WalMart just announced that it will at some unspecified point down the road end minimum wage-level pay for its workers. As we’ll demonstrate, there is way less here than meets the eye. In fact, all in pay levels, including benefits, are falling for WalMart workers, not rising.
Even a “just the facts’, ma’am” account from Reuters makes clear how few WalMart employees will benefit from the story that the retailer is pushing today:
Wal-Mart Stores Inc plans to improve opportunities for its employees so that in the future there will no longer be a few thousand workers on its payroll making minimum wage, the chief executive of the world’s top retailer said on Wednesday.
The act of upgrading minimum wage positions would be largely a symbolic move for Wal-Mart. Currently only about 6,000 workers make the minimum out of its U.S. workforce of 1.3 million. Wal-Mart says its average full-time hourly wage is $12.92, compared with the federal minimum wage of $7.25.
This move is purely cynical. First, the vague planned measure was announced the day before fallies by OUR Walmart, a labor group pushing for better pay, were scheduled to take place. The announcement is an obvious ploy to take the winds out of the sails of those protests. And how much above minimum wage levels will these pay increases be, exactly? Given WalMart’s famed tight-fistedness, don’t expect more than token increases.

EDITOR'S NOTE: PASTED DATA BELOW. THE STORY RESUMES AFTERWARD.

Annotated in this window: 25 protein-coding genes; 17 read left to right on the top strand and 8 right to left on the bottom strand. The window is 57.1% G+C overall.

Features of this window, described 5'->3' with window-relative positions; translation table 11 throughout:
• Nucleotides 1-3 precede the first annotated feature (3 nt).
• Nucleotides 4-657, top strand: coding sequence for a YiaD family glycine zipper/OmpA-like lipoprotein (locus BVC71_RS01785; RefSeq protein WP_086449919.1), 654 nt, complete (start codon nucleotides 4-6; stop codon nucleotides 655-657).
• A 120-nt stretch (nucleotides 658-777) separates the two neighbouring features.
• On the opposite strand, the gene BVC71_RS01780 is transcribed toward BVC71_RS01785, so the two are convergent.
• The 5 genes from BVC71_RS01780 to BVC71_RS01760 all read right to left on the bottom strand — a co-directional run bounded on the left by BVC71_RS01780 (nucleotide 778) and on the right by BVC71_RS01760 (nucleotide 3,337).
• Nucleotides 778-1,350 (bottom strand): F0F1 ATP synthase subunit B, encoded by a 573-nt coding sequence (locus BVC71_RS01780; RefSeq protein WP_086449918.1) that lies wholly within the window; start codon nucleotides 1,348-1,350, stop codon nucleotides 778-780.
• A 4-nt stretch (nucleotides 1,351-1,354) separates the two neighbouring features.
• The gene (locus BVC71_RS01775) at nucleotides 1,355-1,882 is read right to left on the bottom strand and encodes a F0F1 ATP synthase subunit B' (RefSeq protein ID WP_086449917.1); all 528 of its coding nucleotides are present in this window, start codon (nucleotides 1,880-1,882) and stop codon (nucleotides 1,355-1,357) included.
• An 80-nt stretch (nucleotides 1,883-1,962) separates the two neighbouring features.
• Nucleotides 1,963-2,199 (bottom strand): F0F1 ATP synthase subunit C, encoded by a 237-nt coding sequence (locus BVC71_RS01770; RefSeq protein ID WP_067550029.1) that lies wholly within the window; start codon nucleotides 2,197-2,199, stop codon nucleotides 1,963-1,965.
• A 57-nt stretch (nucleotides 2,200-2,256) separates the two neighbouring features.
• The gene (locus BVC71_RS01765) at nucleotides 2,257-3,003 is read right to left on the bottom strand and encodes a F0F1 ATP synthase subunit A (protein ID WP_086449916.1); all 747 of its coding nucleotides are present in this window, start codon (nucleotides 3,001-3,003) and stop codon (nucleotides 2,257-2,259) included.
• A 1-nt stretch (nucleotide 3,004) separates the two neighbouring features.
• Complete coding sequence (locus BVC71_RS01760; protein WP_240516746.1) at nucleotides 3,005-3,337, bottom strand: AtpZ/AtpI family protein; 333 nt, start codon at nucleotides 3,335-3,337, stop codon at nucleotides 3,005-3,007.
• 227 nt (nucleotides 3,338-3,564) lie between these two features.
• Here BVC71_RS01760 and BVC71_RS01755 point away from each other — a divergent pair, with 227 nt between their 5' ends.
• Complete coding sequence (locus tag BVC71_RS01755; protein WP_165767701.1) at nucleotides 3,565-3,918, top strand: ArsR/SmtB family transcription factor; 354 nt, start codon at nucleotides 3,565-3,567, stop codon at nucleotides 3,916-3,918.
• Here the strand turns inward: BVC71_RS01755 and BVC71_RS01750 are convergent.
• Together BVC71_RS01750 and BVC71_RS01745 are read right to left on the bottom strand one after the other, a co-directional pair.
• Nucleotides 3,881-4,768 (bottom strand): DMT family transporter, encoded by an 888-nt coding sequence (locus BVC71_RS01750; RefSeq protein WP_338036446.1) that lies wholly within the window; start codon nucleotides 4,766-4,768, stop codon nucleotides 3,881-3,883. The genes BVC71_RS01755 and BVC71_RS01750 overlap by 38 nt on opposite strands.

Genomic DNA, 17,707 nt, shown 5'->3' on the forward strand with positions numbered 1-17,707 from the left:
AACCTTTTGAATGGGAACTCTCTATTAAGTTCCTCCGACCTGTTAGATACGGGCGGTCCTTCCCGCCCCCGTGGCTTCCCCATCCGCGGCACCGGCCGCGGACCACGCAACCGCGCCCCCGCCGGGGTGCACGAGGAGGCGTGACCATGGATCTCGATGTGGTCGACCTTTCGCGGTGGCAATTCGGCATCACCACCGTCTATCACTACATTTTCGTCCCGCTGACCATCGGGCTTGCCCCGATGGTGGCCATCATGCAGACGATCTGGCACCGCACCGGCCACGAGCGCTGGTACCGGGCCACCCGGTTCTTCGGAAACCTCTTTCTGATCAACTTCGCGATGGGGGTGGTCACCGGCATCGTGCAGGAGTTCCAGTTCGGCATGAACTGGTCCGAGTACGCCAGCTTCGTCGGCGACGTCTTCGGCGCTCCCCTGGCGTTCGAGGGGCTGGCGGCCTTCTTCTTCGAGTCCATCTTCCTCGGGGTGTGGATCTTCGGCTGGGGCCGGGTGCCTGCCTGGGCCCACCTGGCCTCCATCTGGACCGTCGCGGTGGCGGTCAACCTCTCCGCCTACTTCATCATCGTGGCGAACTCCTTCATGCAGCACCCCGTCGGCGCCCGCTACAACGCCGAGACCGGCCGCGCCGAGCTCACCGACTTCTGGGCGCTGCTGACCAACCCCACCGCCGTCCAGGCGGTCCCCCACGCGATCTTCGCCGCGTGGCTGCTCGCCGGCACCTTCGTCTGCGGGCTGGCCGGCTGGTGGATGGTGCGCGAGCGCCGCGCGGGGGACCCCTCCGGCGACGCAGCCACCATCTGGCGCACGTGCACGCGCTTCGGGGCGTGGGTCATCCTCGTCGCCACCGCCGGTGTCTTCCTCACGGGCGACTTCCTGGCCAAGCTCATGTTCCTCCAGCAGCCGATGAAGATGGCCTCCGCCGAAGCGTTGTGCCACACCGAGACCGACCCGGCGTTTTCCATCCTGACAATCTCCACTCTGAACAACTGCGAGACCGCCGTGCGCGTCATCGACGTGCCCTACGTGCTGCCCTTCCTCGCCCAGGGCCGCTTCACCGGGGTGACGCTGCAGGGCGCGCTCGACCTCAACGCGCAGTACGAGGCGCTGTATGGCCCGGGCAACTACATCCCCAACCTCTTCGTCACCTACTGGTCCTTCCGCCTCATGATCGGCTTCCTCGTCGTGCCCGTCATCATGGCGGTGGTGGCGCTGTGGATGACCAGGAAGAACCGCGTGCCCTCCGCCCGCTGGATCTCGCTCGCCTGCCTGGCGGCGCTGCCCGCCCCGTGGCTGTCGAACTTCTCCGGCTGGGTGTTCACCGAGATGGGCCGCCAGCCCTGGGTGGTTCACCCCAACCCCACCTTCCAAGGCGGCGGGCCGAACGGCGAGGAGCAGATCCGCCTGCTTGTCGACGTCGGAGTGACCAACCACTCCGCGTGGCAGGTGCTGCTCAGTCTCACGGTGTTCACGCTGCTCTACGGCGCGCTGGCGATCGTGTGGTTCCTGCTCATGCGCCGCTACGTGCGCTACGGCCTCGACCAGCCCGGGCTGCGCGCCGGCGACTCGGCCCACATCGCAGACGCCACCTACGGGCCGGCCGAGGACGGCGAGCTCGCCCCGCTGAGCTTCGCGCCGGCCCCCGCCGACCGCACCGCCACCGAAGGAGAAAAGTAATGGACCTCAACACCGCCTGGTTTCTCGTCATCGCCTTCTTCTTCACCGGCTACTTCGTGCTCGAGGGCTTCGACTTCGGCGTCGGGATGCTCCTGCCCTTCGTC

The policy change follows closely on the heels of WalMart announcing that it will eliminate health care benefits to over 30,000 part time workers, coinciding with the Bentonville giant stating that it would start selling health insurance in its stores. Nothing like having captive customers. But the media focus on the elimination of part-time coverage, a change Obamacare opponents predicted, missed the even bigger story as far as WalMart’s compensation practices are concerned: that it put through what amounted to a pay cut for its full time workers by shifting more health care costs on to them. As David Cay Johnston explained in an AlJazeera op ed earlier in the week:
To understand the pay problems Walmart illustrates, let’s start with a company announcement from last week.
The retailing giant never said it was cutting compensation, which would be a PR disaster, given the campaigns to raise the minimum wage. Instead, company publicists told reporters that come 2015, it would raise health insurance premiums for its full-time workers by 20 percent and eliminate access to company health insurance for 30,000 workers who have insurance now but who clock less than 30 hours a week. And reporters, as they too often do, parroted the company’s statements without contextualizing them.
Walmart said it must take these actions because it expects health care costs to rise by $330 million above the $170 million increase it budgeted for in 2015. To put those numbers in perspective, $330 million is about a third of the company’s domestic revenue for a single day. Over a year it comes to less than 7 cents out of each $100 Walmart’s underpaid cashiers ring up.
While that $330 million expense will disappear from the company’s books, it must be recorded somewhere on the universal ledger of America.